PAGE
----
30 Creative Ways to Eat More Veggies

Ways to Eat More Veggies

In a recent report published in the International Journal of Epidemiology, researchers estimated that nearly 8 million premature deaths per year could be avoided if we ate 10 portions of fruits and vegetables a day. Fruit’s easy—but vegetables? Most of us struggle to eat even a couple of servings each day.

If you’re sick of salads and sautéed greens, try these 30 delicious tips—some sneaky, some fancy—and boost your veggies all month long.

1. Spinach

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Make it super stealthy: combine 1 cup frozen cherries, 1 cup baby spinach or frozen spinach, 2 tablespoons cocoa powder, and 1 cup milk of your choice. Purée until smooth, and sweeten to taste with honey or agave. Or freeze in popsicle molds for a super-nutritious frozen treat.


2. Broccoli

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Play it small: finely chop florets so the aggressive flavor blends better with other ingredients. Process 1 cup of florets in a food processor until very finely chopped, then add to hamburgers, meatballs, meatloaf, or veggie burgers before cooking. Add other finely chopped herbs, shredded carrots, or ground flax seed for even more nutrition.


3. Cauliflower

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Play off its mild flavor and pale color: steam florets till soft, then purée with milk of your choice to make a thick sauce. Season with salt and pepper, combine with shredded cheese, and cook over medium heat till melted and smooth. Use as a dip, a sauce for a keto mac and cheese recipe, or pour over cooked vegetables.


4. Butternut Squash

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Use your noodle: invest in a spiralizer and turn butternut squash into udon (noodles). Cook in vegetable broth till tender, season with Chinese five spice, and top with sautéed mushrooms, shredded spinach, chopped green onions, and roasted peanuts. Or steam in water, then smother with pesto or tomato sauce and top with shaved Parmesan cheese.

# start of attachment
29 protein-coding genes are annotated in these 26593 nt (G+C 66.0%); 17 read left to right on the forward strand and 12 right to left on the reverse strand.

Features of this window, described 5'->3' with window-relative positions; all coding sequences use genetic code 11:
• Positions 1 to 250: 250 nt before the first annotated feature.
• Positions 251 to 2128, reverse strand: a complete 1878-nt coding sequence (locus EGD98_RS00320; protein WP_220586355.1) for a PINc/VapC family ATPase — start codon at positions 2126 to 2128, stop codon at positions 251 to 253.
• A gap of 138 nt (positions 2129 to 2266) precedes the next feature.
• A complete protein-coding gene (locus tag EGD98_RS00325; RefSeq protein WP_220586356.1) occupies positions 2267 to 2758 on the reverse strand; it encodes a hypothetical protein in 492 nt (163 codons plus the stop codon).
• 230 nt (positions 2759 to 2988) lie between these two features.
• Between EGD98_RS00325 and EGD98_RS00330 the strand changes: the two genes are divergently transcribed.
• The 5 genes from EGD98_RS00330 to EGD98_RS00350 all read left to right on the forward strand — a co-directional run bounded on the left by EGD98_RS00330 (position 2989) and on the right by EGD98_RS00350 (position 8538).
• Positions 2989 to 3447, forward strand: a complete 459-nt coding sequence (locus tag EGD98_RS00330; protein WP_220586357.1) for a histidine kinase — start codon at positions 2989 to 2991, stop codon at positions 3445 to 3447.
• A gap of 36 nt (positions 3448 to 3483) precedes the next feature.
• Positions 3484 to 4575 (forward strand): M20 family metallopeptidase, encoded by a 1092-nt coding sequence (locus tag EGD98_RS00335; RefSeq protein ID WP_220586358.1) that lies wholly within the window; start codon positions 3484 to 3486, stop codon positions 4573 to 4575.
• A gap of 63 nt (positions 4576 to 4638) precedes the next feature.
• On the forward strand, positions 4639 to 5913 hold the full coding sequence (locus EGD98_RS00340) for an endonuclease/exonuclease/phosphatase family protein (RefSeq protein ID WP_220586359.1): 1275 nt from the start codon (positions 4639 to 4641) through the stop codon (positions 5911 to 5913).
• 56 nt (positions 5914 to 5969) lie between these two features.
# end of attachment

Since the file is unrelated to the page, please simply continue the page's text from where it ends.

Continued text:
5. Collard Greens

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Wrap them up: remove stems, blanch whole leaves in boiling water for two minutes, and pat dry. Spread one leaf on a flat surface and stuff with cooked beans and rice or parsnip cous cous (see No. 11), roll up, and drizzle with roasted red pepper sauce (see No. 8).


6. Carrots

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Fry them up: combine grated carrots with eggs, almond flour, chopped green onions, and herbs, and fry as fritters. Add grated zucchini, parsnips, or chopped kale for even more nutrition. Serve with roasted red pepper sauce or arugula pesto.


7. Sweet Potatoes

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Capitalize on their sweet, creamy texture: steam or bake until soft, then purée until smooth (with or without skins). Add purée to pizza, pasta, or roasted red pepper sauces. Make extra sweet potato purée, and freeze 1-cup portions for easy, last-minute additions to soups, cookies, and even smoothies.


8. Red Peppers

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Get saucy: roast whole peppers over an open flame, or broil on a baking sheet until charred on all sides. Cool briefly; remove skin, stem, and seeds; and purée flesh with olive oil and garlic until smooth. Use as a simmer sauce for chicken or meatballs, or pour over spiralized vegetable noodles.


9. Zucchini

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Layer it up: cut large zucchini lengthwise into thin strips, sprinkle with salt to remove excess water, let stand for 15 minutes, then pat dry and use instead of lasagna noodles. Or roll zucchini strips around meat, cheese, or vegan filling, arrange in a casserole, smother with red pepper sauce, and bake until bubbly.


10. Peas

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Celebrate the brilliant color: purée cooked fresh peas or thawed frozen peas with olive oil to make a thick paste, then stir into guacamole to add vitamins, fiber, and a bright emerald hue. Other uses: add to pesto or stir into soups.


11. Parsnips

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Turn them into cous cous or rice:** chop parsnips into chunks and process in a food processor until they resemble grains of rice. Combine with chopped tomatoes, diced cucumbers, black olives, and vinaigrette for a cool salad, or sauté in coconut oil with onions and curry powder for an easy side dish.